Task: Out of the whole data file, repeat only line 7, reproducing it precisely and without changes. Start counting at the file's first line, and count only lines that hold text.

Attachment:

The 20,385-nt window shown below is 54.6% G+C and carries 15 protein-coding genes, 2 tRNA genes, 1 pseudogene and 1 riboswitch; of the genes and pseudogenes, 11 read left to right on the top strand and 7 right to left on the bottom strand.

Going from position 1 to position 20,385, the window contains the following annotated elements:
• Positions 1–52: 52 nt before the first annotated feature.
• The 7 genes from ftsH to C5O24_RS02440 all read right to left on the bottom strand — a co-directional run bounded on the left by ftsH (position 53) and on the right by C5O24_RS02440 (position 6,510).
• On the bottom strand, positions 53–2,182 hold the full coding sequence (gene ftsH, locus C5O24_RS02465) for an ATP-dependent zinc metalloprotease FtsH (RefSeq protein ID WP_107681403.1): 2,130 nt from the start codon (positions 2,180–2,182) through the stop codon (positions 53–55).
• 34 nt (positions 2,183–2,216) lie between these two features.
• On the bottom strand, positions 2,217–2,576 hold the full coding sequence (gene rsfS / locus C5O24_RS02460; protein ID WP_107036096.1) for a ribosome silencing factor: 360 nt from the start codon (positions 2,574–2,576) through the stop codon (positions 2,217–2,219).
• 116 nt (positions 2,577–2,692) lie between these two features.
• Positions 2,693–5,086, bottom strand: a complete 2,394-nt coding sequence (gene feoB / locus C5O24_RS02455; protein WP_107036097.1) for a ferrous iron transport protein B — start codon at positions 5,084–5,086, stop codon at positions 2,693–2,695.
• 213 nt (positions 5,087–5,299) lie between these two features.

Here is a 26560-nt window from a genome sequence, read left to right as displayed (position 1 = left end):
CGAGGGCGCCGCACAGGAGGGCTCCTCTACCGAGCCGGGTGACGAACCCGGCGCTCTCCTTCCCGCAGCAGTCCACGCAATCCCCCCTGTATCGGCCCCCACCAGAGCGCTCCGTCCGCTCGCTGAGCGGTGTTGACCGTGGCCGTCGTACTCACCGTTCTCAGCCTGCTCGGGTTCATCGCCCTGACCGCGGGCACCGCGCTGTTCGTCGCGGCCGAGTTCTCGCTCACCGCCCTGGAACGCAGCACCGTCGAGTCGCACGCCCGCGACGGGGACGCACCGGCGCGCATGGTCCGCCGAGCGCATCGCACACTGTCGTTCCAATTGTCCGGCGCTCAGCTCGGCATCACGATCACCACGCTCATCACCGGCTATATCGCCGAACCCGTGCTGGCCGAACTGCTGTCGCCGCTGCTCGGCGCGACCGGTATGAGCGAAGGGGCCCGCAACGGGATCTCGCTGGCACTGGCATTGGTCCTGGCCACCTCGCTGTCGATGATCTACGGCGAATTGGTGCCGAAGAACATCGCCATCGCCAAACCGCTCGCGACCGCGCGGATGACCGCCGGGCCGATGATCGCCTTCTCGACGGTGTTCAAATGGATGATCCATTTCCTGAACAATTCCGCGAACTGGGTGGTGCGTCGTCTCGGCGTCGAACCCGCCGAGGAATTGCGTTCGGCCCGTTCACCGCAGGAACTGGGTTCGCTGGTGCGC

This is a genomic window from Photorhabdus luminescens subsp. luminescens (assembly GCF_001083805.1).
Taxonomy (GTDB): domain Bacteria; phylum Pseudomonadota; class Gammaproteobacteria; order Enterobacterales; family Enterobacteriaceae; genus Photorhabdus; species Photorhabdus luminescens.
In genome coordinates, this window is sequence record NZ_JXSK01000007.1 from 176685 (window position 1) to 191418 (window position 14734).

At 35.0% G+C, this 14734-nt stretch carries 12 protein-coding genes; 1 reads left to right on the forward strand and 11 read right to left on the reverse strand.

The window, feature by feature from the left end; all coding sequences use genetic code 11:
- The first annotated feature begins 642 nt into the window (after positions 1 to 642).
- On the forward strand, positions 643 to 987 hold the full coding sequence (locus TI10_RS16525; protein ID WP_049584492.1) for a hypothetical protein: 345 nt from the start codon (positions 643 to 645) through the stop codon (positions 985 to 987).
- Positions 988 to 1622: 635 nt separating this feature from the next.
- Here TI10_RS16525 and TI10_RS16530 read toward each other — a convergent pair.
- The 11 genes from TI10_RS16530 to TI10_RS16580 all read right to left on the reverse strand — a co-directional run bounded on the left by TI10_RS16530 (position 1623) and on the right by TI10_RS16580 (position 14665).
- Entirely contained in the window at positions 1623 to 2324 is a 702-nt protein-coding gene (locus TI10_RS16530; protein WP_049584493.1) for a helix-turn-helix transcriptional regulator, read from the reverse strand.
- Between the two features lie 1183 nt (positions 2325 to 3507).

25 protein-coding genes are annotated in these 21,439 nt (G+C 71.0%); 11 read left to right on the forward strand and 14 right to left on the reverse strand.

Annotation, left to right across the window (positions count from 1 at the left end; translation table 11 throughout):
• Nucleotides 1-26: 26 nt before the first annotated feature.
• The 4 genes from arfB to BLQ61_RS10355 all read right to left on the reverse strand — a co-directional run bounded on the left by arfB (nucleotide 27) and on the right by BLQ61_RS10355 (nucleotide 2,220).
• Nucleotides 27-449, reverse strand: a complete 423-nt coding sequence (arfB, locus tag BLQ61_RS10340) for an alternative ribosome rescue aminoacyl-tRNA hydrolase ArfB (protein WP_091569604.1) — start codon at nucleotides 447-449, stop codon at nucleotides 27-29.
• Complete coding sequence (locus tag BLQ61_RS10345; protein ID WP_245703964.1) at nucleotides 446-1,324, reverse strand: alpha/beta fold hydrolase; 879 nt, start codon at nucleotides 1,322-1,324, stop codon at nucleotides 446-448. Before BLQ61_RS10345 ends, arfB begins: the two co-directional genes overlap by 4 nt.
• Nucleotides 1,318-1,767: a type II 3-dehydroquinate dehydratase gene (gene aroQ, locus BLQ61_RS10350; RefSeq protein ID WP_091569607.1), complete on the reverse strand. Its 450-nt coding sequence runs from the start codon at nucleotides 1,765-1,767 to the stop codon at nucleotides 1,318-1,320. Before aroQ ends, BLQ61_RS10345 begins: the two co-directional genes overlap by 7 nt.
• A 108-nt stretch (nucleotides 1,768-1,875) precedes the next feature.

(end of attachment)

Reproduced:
• On the bottom strand, positions 2,217–2,576 hold the full coding sequence (gene rsfS / locus C5O24_RS02460; protein ID WP_107036096.1) for a ribosome silencing factor: 360 nt from the start codon (positions 2,574–2,576) through the stop codon (positions 2,217–2,219).